- Zoom has a bug that could reveal sensitive information to all meeting participants.
- The flaw lies in the screen sharing function and is triggered by specific actions.
- A malicious individual recording a meeting could analyze the video and find the information in certain frames.
There’s a flaw in Zoom’s screen sharing feature given the ID “CVE-2021-28133”, and which could result in the accidental disclosure of sensitive information to all attendees in a call. The bug was discovered by pentest experts and security consultants Michael Strametz and Matthias Deeg, who actually reported it to Zoom back on December 2, 2020.
Even though more than three months have passed, and the disclosure deadline has been reached, Zoom hasn’t fixed the vulnerability because apparently, the firm doesn’t believe it is critical enough or even easy to exploit.
The flaw’s existence was confirmed on version 5.4.3 and 5.5.4, affecting both Windows and Linux clients. This means the latest version of the Zoom client is still vulnerable to exploitation, so here’s what to watch out for.
Screen sharing is a feature that allows a meeting participant to share the contents of their screen with others. The user has the option to select an area of the screen, specific windows, or everything. Also, the user may share the screen with a selection of the meeting participants, and not all of them. Under certain conditions, Zoom briefly transmits screen content that is outside of the shared selection and to all of the meeting’s participants.
The bug is triggered when splitting an application window that is overlaid with its application window either when opening (under Windows) or when closing (under Linux) another non-split application. Because the sensitive contents are briefly displayed, for like a few frames of the video, it is possible that many won’t even notice. However, and because recording these calls isn’t unusual at all, someone could revisit the video and analyze it frame by frame, freezing to the images that disclose the sensitive information.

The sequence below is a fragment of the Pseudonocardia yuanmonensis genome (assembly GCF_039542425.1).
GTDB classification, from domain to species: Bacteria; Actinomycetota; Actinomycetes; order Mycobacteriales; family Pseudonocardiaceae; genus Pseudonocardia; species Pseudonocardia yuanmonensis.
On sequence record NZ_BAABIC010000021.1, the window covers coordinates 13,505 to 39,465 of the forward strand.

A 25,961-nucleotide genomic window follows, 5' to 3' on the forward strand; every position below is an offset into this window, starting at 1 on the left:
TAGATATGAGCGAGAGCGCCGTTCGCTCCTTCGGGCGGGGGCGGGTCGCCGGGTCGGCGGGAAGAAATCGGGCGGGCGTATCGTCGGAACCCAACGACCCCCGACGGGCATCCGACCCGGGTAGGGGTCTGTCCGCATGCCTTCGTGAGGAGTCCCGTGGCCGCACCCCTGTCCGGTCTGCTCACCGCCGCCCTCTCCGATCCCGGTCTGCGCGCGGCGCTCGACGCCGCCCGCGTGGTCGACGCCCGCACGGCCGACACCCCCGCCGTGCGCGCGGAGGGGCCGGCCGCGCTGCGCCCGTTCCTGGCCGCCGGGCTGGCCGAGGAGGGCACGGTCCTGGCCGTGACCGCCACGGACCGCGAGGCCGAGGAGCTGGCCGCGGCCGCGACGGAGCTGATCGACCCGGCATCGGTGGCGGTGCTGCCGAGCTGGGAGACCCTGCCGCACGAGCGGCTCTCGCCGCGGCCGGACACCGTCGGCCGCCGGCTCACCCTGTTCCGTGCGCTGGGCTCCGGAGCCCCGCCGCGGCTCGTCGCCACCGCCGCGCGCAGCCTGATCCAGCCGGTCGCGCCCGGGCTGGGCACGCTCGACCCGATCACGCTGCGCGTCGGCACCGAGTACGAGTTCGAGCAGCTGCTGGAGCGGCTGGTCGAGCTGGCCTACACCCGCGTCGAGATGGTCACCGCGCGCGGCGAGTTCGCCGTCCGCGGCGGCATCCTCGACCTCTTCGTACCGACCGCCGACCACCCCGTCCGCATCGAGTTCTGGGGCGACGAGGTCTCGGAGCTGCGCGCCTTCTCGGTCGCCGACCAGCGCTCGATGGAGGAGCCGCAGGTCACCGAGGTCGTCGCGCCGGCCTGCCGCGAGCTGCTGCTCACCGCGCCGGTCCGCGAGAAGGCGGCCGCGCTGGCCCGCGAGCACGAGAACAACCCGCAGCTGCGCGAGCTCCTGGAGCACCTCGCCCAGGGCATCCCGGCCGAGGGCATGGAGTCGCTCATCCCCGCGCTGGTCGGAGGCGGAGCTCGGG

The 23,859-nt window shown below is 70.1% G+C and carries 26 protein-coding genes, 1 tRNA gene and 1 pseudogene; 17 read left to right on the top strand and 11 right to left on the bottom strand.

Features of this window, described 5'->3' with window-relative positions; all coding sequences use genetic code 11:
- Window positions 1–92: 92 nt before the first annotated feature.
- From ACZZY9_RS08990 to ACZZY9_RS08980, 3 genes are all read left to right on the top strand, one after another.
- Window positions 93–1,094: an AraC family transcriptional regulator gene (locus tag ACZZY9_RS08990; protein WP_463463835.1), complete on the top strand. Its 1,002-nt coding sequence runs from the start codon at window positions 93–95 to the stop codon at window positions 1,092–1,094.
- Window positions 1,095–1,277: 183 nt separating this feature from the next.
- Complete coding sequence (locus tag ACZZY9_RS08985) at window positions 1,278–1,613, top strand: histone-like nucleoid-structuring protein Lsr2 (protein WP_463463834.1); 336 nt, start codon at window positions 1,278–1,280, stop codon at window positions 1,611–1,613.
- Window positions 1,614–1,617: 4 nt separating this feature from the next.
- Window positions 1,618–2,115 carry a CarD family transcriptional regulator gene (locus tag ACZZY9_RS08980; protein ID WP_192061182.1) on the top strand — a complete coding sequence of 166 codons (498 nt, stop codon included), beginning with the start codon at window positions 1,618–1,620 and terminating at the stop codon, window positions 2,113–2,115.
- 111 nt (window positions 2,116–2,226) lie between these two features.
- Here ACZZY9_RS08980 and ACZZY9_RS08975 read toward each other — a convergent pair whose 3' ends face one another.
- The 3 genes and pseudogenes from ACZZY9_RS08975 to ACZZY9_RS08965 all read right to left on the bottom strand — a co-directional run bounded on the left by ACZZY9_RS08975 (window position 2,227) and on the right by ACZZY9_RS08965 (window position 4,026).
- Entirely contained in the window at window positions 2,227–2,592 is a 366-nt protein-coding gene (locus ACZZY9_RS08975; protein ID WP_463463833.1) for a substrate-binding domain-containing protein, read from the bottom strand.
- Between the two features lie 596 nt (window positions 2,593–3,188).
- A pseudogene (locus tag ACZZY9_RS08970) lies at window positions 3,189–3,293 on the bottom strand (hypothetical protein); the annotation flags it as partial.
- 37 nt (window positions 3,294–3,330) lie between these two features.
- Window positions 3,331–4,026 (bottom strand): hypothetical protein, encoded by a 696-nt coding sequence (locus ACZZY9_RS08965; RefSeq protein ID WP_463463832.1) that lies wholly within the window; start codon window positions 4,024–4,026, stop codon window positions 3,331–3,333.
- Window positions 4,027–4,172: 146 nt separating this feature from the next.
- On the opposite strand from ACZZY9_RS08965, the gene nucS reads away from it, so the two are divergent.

This is obviously not hard to exploit, but if the user who wants to protect their sensitive data avoids the triggering actions, everything should stay private. If you want to be sure, just close or minimize the stuff that others shouldn’t see before the meeting begins. We expect Zoom to release a fix now that the flaw has received some publicity, although the firm shouldn’t have delayed the bug's fixing for so long.
Update 20/03: A Zoom spokesperson has reached out following the publication of this article, and has confirmed to us that they will be fixing the flaw soon. Here's the short statement the firm shared:
Zoom takes all reports of security vulnerabilities seriously. We are aware of this issue, and are working to resolve it.